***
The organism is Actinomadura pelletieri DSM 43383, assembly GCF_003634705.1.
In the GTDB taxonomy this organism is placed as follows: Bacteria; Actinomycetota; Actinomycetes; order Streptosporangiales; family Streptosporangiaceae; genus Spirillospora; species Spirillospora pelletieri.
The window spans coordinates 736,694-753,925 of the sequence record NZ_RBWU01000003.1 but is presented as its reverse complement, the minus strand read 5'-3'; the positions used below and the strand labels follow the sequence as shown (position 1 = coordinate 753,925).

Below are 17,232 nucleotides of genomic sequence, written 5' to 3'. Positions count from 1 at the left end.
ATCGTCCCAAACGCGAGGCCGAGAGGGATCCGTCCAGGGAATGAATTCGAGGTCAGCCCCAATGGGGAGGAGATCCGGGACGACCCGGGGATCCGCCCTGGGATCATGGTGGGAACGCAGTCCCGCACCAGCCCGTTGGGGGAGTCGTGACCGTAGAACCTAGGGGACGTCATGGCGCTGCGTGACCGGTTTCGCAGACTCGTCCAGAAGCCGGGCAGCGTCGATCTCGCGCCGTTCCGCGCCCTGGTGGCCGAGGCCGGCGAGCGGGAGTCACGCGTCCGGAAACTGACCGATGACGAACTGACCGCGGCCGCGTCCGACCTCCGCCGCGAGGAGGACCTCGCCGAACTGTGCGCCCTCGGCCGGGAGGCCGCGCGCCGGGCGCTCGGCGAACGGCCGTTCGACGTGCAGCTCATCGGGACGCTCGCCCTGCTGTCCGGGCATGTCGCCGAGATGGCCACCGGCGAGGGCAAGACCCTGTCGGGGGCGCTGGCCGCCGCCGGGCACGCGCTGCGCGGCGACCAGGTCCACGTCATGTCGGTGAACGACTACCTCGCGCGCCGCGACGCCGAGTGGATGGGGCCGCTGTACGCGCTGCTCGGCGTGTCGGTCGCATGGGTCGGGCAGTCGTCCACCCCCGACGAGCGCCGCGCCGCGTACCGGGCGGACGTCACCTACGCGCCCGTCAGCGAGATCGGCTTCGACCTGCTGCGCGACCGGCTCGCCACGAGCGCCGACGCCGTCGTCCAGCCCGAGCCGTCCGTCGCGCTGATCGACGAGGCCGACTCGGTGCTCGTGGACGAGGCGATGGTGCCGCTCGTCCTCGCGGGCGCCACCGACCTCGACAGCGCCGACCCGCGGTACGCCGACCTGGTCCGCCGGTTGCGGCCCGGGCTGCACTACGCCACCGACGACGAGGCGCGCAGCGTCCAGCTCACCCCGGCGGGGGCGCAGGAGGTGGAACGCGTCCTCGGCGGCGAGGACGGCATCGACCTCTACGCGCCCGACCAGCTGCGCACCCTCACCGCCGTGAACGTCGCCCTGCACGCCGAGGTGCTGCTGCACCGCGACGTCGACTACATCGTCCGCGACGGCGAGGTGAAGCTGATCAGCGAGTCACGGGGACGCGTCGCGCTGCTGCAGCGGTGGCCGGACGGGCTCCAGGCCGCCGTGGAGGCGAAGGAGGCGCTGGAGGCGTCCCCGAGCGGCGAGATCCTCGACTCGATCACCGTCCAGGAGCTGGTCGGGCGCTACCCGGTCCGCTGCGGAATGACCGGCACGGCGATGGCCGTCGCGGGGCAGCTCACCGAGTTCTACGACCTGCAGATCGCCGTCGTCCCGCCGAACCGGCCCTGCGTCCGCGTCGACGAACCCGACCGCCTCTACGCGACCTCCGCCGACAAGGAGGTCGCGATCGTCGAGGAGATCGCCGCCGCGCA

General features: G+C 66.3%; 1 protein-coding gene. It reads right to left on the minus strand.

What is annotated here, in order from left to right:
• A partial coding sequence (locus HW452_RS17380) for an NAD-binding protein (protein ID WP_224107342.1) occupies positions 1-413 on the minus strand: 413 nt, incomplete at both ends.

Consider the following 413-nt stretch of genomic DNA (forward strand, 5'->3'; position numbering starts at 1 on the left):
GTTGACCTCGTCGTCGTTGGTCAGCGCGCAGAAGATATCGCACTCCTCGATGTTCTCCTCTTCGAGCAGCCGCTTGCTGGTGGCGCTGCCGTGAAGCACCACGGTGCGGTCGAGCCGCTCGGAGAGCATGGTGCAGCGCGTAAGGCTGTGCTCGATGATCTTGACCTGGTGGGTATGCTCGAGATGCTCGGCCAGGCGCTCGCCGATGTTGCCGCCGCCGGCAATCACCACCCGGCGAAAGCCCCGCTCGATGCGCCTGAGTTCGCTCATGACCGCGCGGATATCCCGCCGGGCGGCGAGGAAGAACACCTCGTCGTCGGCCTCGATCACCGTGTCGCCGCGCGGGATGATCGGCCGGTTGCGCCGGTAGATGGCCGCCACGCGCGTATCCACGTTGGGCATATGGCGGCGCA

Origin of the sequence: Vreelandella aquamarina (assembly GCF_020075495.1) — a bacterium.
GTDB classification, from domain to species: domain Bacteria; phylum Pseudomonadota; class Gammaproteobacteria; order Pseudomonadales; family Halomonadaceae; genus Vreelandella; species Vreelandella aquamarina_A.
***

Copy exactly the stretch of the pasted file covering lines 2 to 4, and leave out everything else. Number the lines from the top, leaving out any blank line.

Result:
In the GTDB taxonomy this organism is placed as follows: Bacteria; Actinomycetota; Actinomycetes; order Streptosporangiales; family Streptosporangiaceae; genus Spirillospora; species Spirillospora pelletieri.
The window spans coordinates 736,694-753,925 of the sequence record NZ_RBWU01000003.1 but is presented as its reverse complement, the minus strand read 5'-3'; the positions used below and the strand labels follow the sequence as shown (position 1 = coordinate 753,925).

Below are 17,232 nucleotides of genomic sequence, written 5' to 3'. Positions count from 1 at the left end.